Production of building and finishing materials is a highly relevant sector of the present-day Russian economy because of the recent boost to residential development and construction of offices, storage facilities, roads, etc., provoke a high demand for such products. As a result Russian production of building and finishing materials is growing steadily..

In 2012, the most significant output growth was reported in the production of non-metallic materials such as gravel, crushed aggregate and sand, which was up nearly 17% as regard to the year 2011 or 412.5 million m3. The growth of the production of thermal insulation materials made from fibreglass and mineral fibre materials makes 10.4%. The production of the concrete increased to 9.6%. The cement sector saw almost the same progress with 9.5%.

This industry is generally on an upswing remaining very attractive in terms of investment because the production potential is yet not mainly fulfilled.

Historical Background

There was no such thing as a market of building and finishing materials in Russia for a long time. Timber, often not even thoroughly surfaced, was practically the only material used in construction. Few building and finishing materials like mineral paints or fastening parts were homemade. The demand for such materials as bricks, glass, sand, gravel, and paint grew in the XVIII century as economy was blooming and wealthy people were adopting the European lifestyle. The materials were partly imported and partly produced by Russian first manufactories and industrial enterprises.

The production of building and finishing materials was only taken to a new level as an industry in the middle of the XIX century, when the stone construction became dominant. Brick factories mushroomed up numerously all over the European part of the Russian Empire. The first cement factory was opened in 1839 in St. Petersburg. By 1913, the cement output across the country reached 1.78 million tonnes. Ceramic tiles, glass, metal ware, concrete, quarry sand, gravel, clay and other materials were produced. This industry in Russia was quite comparable scale-wise with those outside the country being just a little behind the world’s leading economies.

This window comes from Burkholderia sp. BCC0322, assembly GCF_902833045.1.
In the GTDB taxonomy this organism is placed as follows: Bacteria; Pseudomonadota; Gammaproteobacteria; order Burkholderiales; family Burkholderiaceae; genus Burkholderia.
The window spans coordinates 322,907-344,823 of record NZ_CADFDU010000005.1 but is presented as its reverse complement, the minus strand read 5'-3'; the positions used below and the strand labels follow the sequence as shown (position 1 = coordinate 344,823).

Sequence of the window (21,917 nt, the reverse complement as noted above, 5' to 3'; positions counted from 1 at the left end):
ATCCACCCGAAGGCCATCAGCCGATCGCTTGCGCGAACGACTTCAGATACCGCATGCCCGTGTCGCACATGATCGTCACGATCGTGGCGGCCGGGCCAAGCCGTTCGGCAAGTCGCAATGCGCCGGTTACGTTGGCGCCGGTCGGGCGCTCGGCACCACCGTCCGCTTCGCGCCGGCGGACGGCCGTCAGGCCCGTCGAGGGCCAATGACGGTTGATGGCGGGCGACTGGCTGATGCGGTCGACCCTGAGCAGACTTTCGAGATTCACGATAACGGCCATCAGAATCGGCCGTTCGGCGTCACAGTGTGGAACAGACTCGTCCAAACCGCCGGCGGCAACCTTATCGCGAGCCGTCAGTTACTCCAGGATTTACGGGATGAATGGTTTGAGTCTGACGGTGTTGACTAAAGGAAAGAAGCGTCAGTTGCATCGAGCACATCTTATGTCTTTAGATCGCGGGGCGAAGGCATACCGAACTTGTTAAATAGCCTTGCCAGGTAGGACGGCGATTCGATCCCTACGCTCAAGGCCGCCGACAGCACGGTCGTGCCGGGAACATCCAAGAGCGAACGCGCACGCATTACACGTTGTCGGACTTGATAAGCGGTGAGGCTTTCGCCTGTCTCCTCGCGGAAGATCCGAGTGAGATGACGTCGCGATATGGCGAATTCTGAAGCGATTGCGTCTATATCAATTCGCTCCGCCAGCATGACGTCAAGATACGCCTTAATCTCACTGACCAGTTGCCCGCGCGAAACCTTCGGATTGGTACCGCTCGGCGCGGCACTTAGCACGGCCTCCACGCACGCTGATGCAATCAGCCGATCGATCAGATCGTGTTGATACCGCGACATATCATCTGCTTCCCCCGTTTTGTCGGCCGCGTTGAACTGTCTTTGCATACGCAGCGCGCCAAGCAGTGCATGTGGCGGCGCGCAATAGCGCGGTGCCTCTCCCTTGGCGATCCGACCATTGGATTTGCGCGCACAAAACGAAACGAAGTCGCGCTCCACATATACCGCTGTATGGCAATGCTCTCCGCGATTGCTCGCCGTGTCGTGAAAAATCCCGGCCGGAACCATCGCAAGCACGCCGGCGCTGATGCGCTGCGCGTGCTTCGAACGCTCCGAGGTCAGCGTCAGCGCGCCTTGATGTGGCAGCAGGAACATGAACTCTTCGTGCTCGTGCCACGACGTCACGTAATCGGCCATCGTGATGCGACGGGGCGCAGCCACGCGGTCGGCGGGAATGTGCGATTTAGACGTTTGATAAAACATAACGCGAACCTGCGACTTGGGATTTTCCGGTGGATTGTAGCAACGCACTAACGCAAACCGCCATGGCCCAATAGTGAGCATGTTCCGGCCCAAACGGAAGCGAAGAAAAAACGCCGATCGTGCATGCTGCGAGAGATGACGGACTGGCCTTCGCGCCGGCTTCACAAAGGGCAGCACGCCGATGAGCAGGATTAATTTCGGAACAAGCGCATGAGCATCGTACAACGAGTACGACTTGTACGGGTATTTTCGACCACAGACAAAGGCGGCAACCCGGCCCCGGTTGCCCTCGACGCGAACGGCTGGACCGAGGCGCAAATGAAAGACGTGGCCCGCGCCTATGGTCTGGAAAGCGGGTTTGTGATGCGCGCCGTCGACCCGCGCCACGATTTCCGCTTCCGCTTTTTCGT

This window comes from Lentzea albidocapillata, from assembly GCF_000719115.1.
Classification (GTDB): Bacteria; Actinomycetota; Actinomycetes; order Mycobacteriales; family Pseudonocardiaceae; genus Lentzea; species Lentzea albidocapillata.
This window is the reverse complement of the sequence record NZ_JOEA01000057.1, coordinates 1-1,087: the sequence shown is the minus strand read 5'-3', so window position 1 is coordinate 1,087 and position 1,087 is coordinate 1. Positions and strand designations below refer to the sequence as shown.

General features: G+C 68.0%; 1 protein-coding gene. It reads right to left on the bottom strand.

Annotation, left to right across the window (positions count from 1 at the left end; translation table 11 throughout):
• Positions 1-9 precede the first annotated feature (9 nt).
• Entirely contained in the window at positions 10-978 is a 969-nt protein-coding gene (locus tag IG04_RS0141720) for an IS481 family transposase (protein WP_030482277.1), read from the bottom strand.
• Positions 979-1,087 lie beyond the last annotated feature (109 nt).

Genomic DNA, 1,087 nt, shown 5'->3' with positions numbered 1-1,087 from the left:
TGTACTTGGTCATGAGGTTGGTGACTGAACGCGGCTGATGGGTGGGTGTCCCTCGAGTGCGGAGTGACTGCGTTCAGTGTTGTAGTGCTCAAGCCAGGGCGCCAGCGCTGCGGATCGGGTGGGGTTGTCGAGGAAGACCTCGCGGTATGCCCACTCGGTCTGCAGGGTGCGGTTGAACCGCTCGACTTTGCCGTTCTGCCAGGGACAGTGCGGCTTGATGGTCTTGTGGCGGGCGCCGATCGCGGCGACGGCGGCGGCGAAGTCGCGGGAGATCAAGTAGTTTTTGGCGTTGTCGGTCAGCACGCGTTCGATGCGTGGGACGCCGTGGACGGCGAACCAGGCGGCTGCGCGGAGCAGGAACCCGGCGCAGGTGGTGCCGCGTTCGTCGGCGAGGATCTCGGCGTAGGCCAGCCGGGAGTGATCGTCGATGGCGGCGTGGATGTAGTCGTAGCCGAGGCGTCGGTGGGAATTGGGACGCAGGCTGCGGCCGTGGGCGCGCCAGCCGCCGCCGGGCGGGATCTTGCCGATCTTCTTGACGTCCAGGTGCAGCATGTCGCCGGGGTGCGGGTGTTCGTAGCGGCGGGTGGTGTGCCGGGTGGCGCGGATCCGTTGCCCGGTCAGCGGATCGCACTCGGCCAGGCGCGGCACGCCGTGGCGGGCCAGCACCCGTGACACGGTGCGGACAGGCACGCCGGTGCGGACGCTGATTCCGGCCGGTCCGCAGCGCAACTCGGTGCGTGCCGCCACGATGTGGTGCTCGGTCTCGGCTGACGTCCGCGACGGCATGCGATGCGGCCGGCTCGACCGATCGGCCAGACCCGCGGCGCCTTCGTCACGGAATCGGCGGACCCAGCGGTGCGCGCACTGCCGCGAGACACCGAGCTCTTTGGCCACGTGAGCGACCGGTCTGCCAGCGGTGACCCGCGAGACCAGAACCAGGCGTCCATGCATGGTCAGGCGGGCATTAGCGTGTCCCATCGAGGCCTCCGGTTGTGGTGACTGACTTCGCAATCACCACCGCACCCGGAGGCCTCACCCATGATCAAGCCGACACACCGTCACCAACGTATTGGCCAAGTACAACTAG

A huge boost of the production of building and finishing materials was natural in the first years of Soviet Russia because the country needed a recovery after World War I and then the civil war when a vast number of buildings needed to be rebuilt or renovated. Then, in the second half of the 1920s, when industrial construction was developing even in all regions of the country, the demand for building and finishing materials increased manifold. Industrial giants, such as Donbas, Magnitogorsk Industrial Complex, Komsomolsk-on-Amur and many others, required immense amounts of material.

New cement plants were built (Podgorensky, Katavsky, Kuvasaisky among them), that made it possible to increase the cement output up to 5.77 million tonnes by 1940. The production of other building materials, such as bricks, concrete, construction bitumen, glass, etc. was increasing proportionally. The industry suffered heavy losses in the Great Patriotic War of 1941-1945 when a great part of facilities were left in the zones of occupation or military operations.

In the post-war period, when almost one third of the country had to be rebuilt, production of building and finishing materials was a top priority. The production rates skyrocketed even in comparison with pre-war figures. New facilities, such as Pikalevo, Belgorod, Nikolayev, Chimkent, Ulyanovsk, Achinsk, Stary Oskol and Kamenets-Podolsky cement plants, were put into operation in the following decades. Large-scale production of precast concrete units, which were most popular in residential and industrial construction, was set up. In 1950, the Soviet Union manufactured 1.3 million m3 of precast concrete panels and blocks. In 1960, the output reached 30.2 million m3, 84.6 million in 1970, 122 million in 1980, and 151.0 million in 1985.

 
 

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